Under basic conditions, imidazolium-based ionic liquids tend to form carbenes, which can undergo further decomposition, such as irreversible disproportionation (see Figure 4). Are ionic liquids toxic?

Are Ionic Liquids Toxic?

There is no general answer to this question. Since ionic liquids can consist of many chemically different types of cations and anions, this question must be answered case by case. The ‘magic ionic liquid’ that meets all requirements in toxicity, ecotoxicity, stability and performance simply does not exist. Until now, there is still very limited information available regarding a full toxicological profile of ionic liquids. Only recently has some data been published that was collected for the notification process of the corresponding ionic liquids and represents examples from the most common classes of cations: EMIM, BMIM and ammonium (see Table 2).

These examples show that ionic liquids can be toxic as well as completely harmless and biodegradable. However, the harmless ionic liquids may not necessarily provide the best performance. In the end, a balanced decision between toxicological and performance properties has to be made to gain the best fit to the targeted application. Some ionic liquids may only be suitable for being handled by skilled personnel in chemical plants; others for a use closer to the end user will have to be non-toxic and readily biodegradable.

The BASF Intermediates operating division has developed a process called BASILTM, a concept to remove acids from reactant mixtures. The developers of BASIL received the BASF Innovation Award in October 2004, and the Innovation Award sponsored by the journal European Chemical News.

Are Ionic Liquids Green?

Besides their technical and economical potential, ionic liquids are often said to be green solvents or green materials. The “greenness” has often been justified by ionic liquids having no vapor pressure, hence they are not released into the environment by evaporation. There certainly might be applications where this property can help to make a particular process greener than a corresponding process with organic solvents. However, this is not necessarily (and not generally) the case. It might be misleading to assume that non-volatility alone makes a material “green.” A more precise approach is to evaluate the entire process from start to finish. For example, both energy consumption and emissions in every step must be considered. BASF is using its own eco-efficiency analysis tool to evaluate which process from a set of possible alternatives is the most sustainable one. This analysis has been done for the ionic liquids-based BASILTMprocess, which was shown to be more sustainable with regard to both economics and environment. BASIL has been awarded with the eco-efficiency label.

How Can Ionic Liquids Be Recycled?

Recycling of ionic liquids is easy when protonated cations are used. In this case, the ionic liquids can be switched off by deprotonation. The resulting amine or imidazole is a conventional liquid that can be distilled for recycling or purification purposes (see Figure 5).

It is more difficult with the alkylated cations. Apart from purification or recycling by a liquid-liquid extraction, two principal distillation methods haven been reported: the formation of distillable carbenes [WO 01/77081] and the reversible de-alkylation of the cation [WO 01/15175; DE 10002420].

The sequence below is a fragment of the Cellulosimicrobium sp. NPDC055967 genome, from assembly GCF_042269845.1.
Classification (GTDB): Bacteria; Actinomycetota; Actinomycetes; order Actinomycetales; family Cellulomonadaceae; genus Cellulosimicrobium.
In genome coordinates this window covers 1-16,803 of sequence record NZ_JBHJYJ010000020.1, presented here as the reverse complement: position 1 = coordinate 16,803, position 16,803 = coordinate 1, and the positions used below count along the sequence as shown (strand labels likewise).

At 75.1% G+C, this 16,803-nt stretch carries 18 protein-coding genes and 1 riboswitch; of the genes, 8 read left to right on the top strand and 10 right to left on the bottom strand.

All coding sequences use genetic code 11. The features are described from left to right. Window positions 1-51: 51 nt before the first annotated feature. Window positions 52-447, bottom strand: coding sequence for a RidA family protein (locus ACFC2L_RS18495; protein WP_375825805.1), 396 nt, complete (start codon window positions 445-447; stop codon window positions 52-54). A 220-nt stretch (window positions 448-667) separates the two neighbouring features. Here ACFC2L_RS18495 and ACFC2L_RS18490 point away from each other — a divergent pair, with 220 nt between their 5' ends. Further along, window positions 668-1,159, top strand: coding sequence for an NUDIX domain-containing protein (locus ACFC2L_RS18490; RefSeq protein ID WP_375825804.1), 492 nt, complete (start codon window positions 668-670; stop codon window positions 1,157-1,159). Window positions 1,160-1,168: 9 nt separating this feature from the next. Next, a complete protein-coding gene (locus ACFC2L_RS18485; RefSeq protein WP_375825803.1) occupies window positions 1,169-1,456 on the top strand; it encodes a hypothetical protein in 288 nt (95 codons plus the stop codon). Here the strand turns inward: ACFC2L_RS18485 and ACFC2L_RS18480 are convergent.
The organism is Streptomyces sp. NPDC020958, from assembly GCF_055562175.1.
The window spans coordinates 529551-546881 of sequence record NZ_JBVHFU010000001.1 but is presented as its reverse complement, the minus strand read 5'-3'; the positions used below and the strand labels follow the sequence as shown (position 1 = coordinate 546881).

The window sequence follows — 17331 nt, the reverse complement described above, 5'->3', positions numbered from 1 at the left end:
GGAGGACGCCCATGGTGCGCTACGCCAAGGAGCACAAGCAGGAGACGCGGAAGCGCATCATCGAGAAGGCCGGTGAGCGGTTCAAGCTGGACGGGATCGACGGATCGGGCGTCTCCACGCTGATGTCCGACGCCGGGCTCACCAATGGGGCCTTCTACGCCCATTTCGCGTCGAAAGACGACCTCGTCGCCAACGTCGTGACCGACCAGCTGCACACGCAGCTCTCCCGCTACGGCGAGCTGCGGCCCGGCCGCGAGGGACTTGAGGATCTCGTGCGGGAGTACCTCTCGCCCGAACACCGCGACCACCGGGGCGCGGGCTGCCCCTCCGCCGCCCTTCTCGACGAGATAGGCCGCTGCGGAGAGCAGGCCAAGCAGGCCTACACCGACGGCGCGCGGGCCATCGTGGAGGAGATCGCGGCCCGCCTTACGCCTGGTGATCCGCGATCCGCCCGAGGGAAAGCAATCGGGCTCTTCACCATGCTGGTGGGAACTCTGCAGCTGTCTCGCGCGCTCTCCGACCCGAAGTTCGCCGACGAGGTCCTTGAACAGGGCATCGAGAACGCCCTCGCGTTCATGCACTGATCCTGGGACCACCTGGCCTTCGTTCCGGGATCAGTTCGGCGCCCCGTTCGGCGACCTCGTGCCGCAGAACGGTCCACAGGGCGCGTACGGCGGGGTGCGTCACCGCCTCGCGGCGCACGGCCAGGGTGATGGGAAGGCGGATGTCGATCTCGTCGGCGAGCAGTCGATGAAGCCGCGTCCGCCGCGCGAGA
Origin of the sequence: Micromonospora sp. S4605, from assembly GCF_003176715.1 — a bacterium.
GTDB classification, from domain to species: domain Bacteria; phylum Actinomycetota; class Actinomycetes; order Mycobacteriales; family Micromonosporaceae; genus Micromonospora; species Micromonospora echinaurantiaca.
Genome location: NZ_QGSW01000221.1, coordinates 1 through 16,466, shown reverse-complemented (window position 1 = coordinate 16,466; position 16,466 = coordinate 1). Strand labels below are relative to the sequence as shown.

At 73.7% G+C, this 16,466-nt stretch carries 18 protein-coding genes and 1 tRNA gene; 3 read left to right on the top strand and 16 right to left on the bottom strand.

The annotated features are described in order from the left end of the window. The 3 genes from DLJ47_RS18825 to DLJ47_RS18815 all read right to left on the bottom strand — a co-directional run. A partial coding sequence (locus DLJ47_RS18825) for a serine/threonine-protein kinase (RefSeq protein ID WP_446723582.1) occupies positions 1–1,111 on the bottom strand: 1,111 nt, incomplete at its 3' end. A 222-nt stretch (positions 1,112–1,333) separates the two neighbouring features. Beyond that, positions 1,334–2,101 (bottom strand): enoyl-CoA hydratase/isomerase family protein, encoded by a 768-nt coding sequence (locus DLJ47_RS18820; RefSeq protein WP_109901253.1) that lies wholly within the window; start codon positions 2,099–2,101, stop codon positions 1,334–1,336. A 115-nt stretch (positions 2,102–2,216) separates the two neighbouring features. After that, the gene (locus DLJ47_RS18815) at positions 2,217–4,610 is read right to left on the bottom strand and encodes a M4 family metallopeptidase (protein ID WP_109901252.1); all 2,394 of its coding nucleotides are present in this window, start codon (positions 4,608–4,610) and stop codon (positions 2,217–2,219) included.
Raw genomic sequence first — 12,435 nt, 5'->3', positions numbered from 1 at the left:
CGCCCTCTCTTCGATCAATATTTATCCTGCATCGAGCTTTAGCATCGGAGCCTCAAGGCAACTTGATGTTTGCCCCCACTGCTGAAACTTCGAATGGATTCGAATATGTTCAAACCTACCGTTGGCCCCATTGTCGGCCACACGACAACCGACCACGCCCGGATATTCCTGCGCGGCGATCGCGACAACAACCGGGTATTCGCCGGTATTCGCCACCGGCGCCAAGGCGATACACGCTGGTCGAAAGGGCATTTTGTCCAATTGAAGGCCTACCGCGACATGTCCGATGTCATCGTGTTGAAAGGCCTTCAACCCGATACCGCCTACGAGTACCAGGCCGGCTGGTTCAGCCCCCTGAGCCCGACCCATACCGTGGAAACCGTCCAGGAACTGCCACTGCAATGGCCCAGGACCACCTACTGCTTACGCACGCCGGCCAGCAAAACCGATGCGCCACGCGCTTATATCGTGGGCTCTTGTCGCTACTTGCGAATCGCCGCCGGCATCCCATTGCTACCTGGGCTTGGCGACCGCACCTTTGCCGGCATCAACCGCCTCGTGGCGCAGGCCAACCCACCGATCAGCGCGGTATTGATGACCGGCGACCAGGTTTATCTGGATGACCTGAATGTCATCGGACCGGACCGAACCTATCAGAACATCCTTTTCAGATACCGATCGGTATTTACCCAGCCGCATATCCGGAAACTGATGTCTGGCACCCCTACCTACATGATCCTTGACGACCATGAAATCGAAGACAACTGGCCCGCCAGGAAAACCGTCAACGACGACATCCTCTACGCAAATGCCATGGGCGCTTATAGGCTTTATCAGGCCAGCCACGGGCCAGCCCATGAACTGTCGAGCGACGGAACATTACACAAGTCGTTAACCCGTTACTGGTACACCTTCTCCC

Imidazolium cations can be deprotonated by bases to form neutral carbenes. These carbenes are surprisingly stable and can be distilled. The ionic liquids can be recycled by further reaction of the carbene with an acid.

This controlled decomposition reaction even allows for a recycling or purification process of the ionic liquid. In this case, the ionic liquid is thermally cleaved. The neutral imidazole and alkylating agent are distilled off, collected and re-reacted.

How Can Ionic Liquids Be Disposed Of?

Ionic liquids are frequently reported as being non-flammable. This is only true up to the temperatures at which decomposition takes place. Some ionic liquids already start to decompose at 120°C; others are stable up to nearly 400°C. Upon decomposition, neutral and volatile molecules are formed, which can burn. This explains why ionic liquids indeed have flash points, even if they are usually much higher than 100°C. However, ionic liquids can easily be disposed of by incineration, which is usually done at temperatures of several hundred degrees Celsius. At these very high temperatures, even the toughest organic ionic liquids will give up.

When Should I Think About Using Ionic Liquids?

Following are situations in which ionic liquids should be considered.
  • The property profile of ionic liquids could fit into an already realized application that needs improvement.
  • The property profile of ionic liquids might allow results not possible with other materials.
  • A problem with an application or process - or an idea for a new product or a new process - cannot sufficiently be realized with current methods.

What Prices Can Be Expected for Ionic Liquids?

Prices will mainly depend on the quantity in which specific ionic liquids are produced - most of the ionic liquids today are manufactured only in kg quantities and therefore are offered at high prices. The price will be also influenced by specific requirements on specification parameters if these make additional manufacturing steps necessary.

Which Ionic Liquid Should I Use?

Many publications mention imidazolium salts most often as preferred ionic liquid materials for several reasons. We find that imidazolium salts offer many advantages, therefore we set a focus on these. Nevertheless, with each application we evaluate, we also check other opportunities, hoping to identify the optimal ionic liquid demonstrating the best fit between the properties and the requirements of the desired application.

The discussion on potential prices for ionic liquids is often limited to statements like “imidazolium salts are expensive” and “ammonium salts are cheap.” We do not see a basis for these statements, as we have not seen big differences in our cost calculations for ionic liquids with different cations. However, the anion should not be underestimated, as in many cases the anion will define the performance of the ionic liquid as well as the price (such as in electrochemical applications, where often fluorinated anions are required).

For more information on ionic liquids, contact BASF Intermediates at +49 (0)621 60-49046, fax +49 (0)621 60-42525 or visit www.basf.com.